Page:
Prevention Measures to Combat Osteoporosis

Osteoporosis is a loss of bone minerals, density and bone strength, particularly of the spine and long bones of the arms and legs.  It is a common problem in menopausal women.  It can be a difficult problem to diagnose and regular x-rays are not that sensitive as they will reveal bone loss only after about 30 percent of the mineral content has been lost.  women should be aware of early signs such as periodontal disease, changes in the curvature of the spinal column, such as a “dowager’s hump,” or pain the the middle of lower back.

 

To prevent osteoporosis it is wise to eat a balanced diet and maintenance of about 1000-1200 milligrams of calcium per day.  Calcium intake in North America is deficient in all ages.  Maximum bone mass and strength is achieved between ages 18 to 35, and two women in three between those ages get less than the recommended daily allowance.  The most potent source of calcium and the one that is best absorbed, is calcium carbonate.  Calcium by itself will not effect bone density.  Nutrients work only by interaction with other nutrients.  For proper calcium absorption and normal bone formation we need Vitamin D, zinc, copper, manganese, fluoride, silica, boron, magnesium and vitamin C.  So don’t purchase a high potency calcium supplement unless you plan to take a good quality multivitamin and mineral supplement.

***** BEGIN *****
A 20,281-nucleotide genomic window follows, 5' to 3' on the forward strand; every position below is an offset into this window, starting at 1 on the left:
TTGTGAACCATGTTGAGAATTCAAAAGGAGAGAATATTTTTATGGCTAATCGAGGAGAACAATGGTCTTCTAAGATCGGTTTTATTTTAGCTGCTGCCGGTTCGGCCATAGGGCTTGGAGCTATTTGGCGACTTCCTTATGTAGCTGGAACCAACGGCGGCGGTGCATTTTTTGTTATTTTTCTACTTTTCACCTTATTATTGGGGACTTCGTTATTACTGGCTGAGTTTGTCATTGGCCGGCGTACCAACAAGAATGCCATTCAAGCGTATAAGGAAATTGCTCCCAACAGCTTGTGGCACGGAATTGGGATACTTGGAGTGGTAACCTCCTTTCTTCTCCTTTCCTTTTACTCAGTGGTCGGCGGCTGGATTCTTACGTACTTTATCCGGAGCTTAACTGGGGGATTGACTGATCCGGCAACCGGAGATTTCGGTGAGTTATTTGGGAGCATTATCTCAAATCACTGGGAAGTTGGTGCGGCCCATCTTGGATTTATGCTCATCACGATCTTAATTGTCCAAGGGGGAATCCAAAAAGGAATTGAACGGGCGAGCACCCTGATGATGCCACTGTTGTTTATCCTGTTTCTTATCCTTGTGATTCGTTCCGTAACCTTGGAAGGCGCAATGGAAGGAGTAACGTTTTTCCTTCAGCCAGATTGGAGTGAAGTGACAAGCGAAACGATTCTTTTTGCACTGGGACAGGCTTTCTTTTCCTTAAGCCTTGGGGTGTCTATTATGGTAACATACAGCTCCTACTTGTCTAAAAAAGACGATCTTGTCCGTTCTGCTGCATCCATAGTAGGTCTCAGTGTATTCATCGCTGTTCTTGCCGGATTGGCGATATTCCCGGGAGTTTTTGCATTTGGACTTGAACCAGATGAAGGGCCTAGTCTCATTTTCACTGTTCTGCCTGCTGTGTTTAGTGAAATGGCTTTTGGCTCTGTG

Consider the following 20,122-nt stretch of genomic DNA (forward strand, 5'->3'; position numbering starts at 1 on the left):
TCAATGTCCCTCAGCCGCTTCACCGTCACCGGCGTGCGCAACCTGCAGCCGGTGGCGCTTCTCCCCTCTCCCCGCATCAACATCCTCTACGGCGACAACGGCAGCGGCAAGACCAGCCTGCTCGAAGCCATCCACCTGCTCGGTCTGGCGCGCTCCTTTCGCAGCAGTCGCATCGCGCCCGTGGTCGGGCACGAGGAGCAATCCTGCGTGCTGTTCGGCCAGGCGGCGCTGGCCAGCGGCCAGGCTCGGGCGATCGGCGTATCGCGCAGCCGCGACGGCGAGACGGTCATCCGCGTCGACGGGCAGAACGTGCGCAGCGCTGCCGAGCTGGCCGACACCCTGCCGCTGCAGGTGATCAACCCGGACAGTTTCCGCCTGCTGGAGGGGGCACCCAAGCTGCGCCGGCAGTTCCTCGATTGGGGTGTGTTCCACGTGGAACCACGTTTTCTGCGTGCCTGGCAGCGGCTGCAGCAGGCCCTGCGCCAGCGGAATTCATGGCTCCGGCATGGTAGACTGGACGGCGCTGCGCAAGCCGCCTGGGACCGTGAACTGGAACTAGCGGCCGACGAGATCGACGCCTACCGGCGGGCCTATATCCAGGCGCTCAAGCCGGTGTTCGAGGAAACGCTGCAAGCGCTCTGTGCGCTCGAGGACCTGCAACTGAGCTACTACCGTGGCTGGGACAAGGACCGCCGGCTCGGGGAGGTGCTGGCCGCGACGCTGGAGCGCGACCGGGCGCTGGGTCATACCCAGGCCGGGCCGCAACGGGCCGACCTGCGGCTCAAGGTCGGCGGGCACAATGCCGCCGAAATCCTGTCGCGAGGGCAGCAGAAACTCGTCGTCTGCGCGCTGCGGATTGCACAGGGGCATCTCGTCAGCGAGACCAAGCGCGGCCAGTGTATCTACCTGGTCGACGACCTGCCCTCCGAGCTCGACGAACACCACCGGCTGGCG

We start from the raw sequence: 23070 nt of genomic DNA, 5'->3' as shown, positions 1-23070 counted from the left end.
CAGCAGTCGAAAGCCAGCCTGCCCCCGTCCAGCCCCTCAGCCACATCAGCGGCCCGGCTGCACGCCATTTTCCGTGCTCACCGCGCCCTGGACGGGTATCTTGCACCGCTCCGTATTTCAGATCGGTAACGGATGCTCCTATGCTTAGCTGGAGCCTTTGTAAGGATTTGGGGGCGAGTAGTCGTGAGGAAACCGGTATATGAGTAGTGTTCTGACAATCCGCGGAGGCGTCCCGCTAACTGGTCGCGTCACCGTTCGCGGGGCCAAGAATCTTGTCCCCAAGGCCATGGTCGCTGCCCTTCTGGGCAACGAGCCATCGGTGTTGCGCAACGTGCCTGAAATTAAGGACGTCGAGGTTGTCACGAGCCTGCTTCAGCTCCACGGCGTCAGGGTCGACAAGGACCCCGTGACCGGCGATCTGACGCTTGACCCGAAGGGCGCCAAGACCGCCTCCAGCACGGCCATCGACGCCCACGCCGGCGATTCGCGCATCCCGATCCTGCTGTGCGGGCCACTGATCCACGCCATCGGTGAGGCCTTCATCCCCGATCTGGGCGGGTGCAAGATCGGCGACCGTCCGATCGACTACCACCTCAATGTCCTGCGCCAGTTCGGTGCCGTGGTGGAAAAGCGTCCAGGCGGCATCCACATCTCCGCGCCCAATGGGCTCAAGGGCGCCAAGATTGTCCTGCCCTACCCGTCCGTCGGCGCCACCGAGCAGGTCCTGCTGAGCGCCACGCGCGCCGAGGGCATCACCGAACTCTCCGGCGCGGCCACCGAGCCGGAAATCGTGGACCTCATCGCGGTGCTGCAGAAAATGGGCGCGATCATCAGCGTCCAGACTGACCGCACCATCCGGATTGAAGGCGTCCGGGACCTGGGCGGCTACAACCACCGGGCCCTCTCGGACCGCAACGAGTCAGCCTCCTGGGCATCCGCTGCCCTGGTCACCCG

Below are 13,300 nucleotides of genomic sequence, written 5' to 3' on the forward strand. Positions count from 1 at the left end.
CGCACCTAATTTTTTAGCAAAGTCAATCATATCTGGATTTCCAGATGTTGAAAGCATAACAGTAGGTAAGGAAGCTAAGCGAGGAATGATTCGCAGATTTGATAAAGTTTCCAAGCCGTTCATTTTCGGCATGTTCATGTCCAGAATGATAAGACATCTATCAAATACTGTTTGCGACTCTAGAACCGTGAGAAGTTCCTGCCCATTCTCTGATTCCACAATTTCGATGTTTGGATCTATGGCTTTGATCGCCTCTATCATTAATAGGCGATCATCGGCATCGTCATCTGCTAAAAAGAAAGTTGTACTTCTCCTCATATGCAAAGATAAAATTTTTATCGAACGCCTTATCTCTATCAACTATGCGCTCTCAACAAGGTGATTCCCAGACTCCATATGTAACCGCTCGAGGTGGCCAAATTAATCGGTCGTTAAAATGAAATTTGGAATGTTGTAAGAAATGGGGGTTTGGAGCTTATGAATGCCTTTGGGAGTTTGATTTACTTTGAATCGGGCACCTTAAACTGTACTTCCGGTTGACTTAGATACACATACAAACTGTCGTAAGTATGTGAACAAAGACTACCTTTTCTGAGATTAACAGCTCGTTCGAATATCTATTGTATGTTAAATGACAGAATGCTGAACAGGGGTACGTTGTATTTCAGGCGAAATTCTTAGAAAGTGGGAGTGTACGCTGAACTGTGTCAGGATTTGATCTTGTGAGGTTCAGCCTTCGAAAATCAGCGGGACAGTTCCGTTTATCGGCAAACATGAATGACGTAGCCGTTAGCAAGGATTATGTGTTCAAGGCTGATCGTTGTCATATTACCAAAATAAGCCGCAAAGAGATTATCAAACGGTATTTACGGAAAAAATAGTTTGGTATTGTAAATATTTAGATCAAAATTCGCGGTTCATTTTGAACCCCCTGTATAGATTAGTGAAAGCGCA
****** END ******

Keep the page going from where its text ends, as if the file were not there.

Everyday millions of old bone cells die off.  In order to form new replacement cells, bone requires weight-bearing stress on each microscopic point where fibres of bone matrix join together.  Pressure on these points causes essential electrochemical “spsarks” that stimulate grown of new bone cells.  The Osteoporosis Society oas well as the American College of Sports Medicine has recently changed its long time prescription of aerobic exercise to include exercise with weights.  Proper diet, supplementation and exercise are the best prevention measures.

 

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